completely damaged. Inner cylinder of nose landing gear shock absorber
found dislodged of the landing gear along with nose wheel assembly. Shimmy
damper found broken from the piston. Nose landing gear Steering linkage
found completely damaged. Nose landing gear torque link separated from the
scissor linkage point.
LH engine Propeller assembly was found near the wingtip of RH Wing. One
blade of LH Propeller ripped off at around 17” from the root. Extensive
rubbing marks of all LH Propeller blade tips. All blades of LH Propeller found
bent and completely damaged. LH and RH Propeller Spinner assembly found
completely damaged. All blades of RH Propeller found rubbed at the tip and
1.4 Other damage
1.5 Personnel information
1.5.1 Pilot – in – Command
Age : 58 years
License : ATPL
Date of Issue : 24.09.1992
Validity : Valid
Category : Multi Engine land
Endorsements as PIC Endorsement as PIC : B 737, B-200, Open rating
Date of Medical Examination : 11/03/2014
Med. Exam valid upto : 10/09/2014
FRTO License : Valid
Total flying experience : 9888:50 hrs.
Experience on type : 2165:40 hrs.
Experience as PIC on type : 1736:10 hrs.
Total flying experience during 90 days : 61:40 hrs.
Total flying experience during 30 days : 02:50 hrs.
Total flying experience during 07 Days : nil
Total flying experience during 24 Hours : nil
Age : 42 years
License : CPL
Validity : Valid
Date of Medical Examination : 05/03/2014
Med. Exam valid upto : 04/03/2015
FRTO License : Valid
Total flying experience : 2147:25 hrs.
Experience on type : 1383:05 hrs.
Experience as PIC on type : 398:15 hrs.
Total flying experience during 90 days : 55:30 hrs.
Total flying experience during 30 days : 2:50 hrs.
Total flying experience during 07 Days : 00 hrs
Total flying experience during 24 Hours : 00 hrs
1.6 Aircraft information
The aircraft was manufactured by M/s Raytheon Aircraft Company in 2005.
The aircraft is powered by 02 (two) PW PT6A-42 turboprop engines. These
engines have a Horsepower rating of 850 SHP with engine speed of 101.5%
N1 (38,100 RPM). The engines are fitted with Hartzell Inc Propellers model
No.HC-D4N-3A having 04 blades. The aircraft has a seating capacity of 10
persons including cockpit crew. The aircraft is certified for a single pilot
operation. There is only one door for normal entry/exit of the crew,
passengers and cargo. The aircraft has a total fuelling capacity of around
The aircraft was issued with Indian Certificate of Registration (C of R) no.
3295/2 in the name of the operator. Scrutiny of the Airframe and Engine log
books of the aircraft revealed that till the day of accident, the aircraft had done
2010.26 airframe hrs since new and 102.40 since the renewal of last C of A.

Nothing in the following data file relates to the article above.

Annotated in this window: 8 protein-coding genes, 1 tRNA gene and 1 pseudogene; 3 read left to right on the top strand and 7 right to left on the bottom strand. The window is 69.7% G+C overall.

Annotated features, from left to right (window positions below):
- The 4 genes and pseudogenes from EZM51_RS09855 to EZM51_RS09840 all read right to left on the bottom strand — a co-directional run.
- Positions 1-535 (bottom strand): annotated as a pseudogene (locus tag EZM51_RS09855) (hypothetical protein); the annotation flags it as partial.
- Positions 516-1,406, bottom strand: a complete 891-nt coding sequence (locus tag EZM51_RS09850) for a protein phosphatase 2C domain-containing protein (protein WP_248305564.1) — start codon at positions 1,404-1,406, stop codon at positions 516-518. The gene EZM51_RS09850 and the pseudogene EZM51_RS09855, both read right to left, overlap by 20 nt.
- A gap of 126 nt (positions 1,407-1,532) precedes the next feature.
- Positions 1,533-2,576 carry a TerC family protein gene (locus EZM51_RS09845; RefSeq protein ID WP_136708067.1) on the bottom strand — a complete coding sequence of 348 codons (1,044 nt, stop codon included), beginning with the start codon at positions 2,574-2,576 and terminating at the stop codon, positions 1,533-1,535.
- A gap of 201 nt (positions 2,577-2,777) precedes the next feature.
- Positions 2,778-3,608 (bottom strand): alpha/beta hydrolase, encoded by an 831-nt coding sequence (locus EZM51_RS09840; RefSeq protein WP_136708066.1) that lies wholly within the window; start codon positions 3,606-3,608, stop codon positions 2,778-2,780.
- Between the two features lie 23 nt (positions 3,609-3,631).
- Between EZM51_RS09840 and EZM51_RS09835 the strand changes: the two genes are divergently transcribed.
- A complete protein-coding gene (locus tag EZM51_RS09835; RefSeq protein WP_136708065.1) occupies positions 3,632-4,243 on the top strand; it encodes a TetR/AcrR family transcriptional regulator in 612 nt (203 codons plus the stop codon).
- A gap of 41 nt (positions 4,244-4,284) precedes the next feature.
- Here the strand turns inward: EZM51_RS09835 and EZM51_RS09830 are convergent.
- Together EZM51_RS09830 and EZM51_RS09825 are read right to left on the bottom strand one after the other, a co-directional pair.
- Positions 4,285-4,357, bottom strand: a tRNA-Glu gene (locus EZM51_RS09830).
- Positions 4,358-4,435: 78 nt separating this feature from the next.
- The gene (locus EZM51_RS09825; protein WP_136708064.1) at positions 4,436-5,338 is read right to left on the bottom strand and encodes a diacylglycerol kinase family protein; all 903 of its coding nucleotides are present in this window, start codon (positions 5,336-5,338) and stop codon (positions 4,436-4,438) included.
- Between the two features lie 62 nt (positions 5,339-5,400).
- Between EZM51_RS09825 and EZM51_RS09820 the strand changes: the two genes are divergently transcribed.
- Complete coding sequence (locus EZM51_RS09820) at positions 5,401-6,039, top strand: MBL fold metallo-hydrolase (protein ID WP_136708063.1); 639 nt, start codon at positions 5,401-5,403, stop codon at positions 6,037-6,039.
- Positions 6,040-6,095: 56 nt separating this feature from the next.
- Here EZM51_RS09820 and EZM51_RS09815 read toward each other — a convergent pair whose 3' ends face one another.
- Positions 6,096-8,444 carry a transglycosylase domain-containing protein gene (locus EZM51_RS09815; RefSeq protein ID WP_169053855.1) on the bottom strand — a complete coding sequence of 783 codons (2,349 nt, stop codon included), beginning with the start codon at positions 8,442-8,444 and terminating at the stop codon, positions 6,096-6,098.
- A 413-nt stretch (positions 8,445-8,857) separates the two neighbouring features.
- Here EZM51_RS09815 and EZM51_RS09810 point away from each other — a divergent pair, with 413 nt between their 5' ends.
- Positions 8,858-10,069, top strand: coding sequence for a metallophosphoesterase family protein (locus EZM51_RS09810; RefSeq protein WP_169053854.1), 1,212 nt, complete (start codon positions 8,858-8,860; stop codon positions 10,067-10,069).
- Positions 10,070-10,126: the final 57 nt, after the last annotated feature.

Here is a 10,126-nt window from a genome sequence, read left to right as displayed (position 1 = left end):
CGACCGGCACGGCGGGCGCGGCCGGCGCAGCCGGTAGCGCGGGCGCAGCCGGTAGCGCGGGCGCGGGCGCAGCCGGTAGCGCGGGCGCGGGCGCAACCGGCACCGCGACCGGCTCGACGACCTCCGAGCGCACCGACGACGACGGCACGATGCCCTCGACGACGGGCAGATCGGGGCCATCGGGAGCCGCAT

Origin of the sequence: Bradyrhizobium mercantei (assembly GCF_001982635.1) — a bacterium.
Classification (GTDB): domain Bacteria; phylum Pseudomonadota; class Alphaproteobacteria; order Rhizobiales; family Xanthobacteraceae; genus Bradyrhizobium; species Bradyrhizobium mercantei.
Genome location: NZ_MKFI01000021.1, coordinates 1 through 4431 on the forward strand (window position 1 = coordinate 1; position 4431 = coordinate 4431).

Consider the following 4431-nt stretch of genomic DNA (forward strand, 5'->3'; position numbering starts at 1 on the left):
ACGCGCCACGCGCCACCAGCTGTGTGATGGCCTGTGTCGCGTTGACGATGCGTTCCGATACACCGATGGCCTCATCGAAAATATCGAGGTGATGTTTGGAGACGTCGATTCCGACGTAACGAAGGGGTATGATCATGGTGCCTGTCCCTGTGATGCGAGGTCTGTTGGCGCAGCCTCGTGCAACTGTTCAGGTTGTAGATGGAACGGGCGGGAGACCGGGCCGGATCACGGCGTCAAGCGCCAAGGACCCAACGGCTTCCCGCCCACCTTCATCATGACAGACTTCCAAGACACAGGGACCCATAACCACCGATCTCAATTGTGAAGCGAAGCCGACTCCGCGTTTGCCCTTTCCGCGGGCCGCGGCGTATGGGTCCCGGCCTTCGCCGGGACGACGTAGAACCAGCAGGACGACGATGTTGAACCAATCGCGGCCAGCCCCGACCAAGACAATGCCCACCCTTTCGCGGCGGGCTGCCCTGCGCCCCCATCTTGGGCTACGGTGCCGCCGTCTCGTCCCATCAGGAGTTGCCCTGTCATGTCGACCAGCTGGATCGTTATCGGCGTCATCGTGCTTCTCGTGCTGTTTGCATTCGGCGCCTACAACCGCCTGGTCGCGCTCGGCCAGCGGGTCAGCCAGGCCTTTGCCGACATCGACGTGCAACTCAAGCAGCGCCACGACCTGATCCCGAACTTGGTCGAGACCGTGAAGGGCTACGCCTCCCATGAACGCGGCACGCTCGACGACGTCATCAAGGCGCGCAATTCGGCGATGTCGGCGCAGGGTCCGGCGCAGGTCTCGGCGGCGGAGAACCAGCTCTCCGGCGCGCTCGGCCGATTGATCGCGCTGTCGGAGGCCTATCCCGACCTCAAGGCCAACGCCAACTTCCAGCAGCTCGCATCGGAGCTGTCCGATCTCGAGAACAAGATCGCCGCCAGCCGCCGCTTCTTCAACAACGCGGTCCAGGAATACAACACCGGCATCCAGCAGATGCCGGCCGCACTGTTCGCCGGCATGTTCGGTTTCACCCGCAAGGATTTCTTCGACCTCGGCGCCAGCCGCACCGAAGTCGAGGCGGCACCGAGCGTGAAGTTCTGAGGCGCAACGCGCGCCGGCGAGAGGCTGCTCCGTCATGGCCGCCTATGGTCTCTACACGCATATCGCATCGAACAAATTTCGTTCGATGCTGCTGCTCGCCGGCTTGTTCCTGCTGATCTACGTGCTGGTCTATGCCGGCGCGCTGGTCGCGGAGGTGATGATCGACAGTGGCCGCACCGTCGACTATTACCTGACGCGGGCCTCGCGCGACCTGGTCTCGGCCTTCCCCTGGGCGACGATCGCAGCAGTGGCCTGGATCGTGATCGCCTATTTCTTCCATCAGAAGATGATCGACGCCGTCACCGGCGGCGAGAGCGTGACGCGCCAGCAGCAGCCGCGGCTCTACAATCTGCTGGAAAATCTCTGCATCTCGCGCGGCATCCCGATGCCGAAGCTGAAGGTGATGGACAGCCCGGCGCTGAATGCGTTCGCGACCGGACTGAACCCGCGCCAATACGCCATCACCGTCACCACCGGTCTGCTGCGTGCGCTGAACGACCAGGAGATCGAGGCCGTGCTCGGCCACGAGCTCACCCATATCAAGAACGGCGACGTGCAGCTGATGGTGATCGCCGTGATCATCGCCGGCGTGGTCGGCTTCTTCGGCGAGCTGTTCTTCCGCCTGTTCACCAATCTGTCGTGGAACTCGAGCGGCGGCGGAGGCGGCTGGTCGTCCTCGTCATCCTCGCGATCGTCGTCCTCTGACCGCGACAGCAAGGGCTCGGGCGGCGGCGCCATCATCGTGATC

The engine had also logged 2010.26 hrs. since new. The last C of A was
done on 24.09.2013 and was valid till 28.07.2015. The aircraft was registered
under Normal category with subdivision as Passenger. The highest inspection
schedule on this aircraft is Phase IV (800 hrs) which was carried out on the
aircraft on 23.09.2013 at 1907.46 airframe hrs. The last inspection schedule
carried out was Phase I (200 hrs) and was carried out on the aircraft on
04.03.2014 at 2007.51 airframe hrs. The last flight operated by the aircraft
was on 14.03.2014 and the periodic ground run was carried out on
The aircraft was issued with Certificate of Release to Service on 27.03.2014
after daily inspection. There was no snag on the aircraft after renewal of C of
A and the last snag reported was related to LH engine bleed air annunciator
on 22.08.2013. There was no snag reported on primary flight controls or
All the mandatory modifications/SBs were found to be complied with. On the
day of the accident the Daily Inspection was carried on the aircraft by an
approved AME. As per the defect register maintained by the operator no snag
or defect was reported on the aircraft after 22.08.2013. Prior to that also
there was no snag relating to the aircraft controls.
FLIGHT CONTROLS - CONTROL SURFACES
The airplane is equipped with conventional ailerons and rudder. It utilizes a T-
tail horizontal stabilizer and elevators, mounted at the extreme top of the
The airplane is equipped with conventional dual controls for the pilot and
copilot. The ailerons and elevators are operated by conventional control
wheels interconnected by a bar. The rudder pedals are interconnected by
linkage below the floor. These systems are connected to the control surfaces
through push-rod and cable-and-bellcrank systems. Rudder, elevator, and
aileron trim are adjustable with controls mounted on the center pedestal. A
position indicator for each of the trim tabs is integrated with its respective